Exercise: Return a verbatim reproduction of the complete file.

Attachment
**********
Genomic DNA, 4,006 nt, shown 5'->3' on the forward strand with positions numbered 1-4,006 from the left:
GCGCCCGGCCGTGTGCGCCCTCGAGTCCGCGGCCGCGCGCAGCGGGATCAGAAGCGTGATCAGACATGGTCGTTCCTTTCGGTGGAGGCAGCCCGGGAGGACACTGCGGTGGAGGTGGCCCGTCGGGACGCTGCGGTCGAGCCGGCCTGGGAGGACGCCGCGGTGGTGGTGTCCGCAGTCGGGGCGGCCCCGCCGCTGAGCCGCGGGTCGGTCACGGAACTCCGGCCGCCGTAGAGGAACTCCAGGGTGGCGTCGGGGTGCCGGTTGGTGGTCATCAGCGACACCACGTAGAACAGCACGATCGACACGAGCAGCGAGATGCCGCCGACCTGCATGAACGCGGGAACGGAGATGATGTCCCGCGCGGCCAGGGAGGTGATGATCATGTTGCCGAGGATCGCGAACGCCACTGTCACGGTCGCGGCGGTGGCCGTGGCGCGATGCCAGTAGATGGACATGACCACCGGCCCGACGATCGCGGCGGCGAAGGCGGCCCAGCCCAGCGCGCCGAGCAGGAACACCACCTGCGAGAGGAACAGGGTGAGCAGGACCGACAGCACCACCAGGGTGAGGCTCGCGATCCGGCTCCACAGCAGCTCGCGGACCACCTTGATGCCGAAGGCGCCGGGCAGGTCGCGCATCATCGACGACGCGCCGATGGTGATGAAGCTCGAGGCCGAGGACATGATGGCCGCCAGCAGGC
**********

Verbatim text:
Genomic DNA, 4,006 nt, shown 5'->3' on the forward strand with positions numbered 1-4,006 from the left:
GCGCCCGGCCGTGTGCGCCCTCGAGTCCGCGGCCGCGCGCAGCGGGATCAGAAGCGTGATCAGACATGGTCGTTCCTTTCGGTGGAGGCAGCCCGGGAGGACACTGCGGTGGAGGTGGCCCGTCGGGACGCTGCGGTCGAGCCGGCCTGGGAGGACGCCGCGGTGGTGGTGTCCGCAGTCGGGGCGGCCCCGCCGCTGAGCCGCGGGTCGGTCACGGAACTCCGGCCGCCGTAGAGGAACTCCAGGGTGGCGTCGGGGTGCCGGTTGGTGGTCATCAGCGACACCACGTAGAACAGCACGATCGACACGAGCAGCGAGATGCCGCCGACCTGCATGAACGCGGGAACGGAGATGATGTCCCGCGCGGCCAGGGAGGTGATGATCATGTTGCCGAGGATCGCGAACGCCACTGTCACGGTCGCGGCGGTGGCCGTGGCGCGATGCCAGTAGATGGACATGACCACCGGCCCGACGATCGCGGCGGCGAAGGCGGCCCAGCCCAGCGCGCCGAGCAGGAACACCACCTGCGAGAGGAACAGGGTGAGCAGGACCGACAGCACCACCAGGGTGAGGCTCGCGATCCGGCTCCACAGCAGCTCGCGGACCACCTTGATGCCGAAGGCGCCGGGCAGGTCGCGCATCATCGACGACGCGCCGATGGTGATGAAGCTCGAGGCCGAGGACATGATGGCCGCCAGCAGGC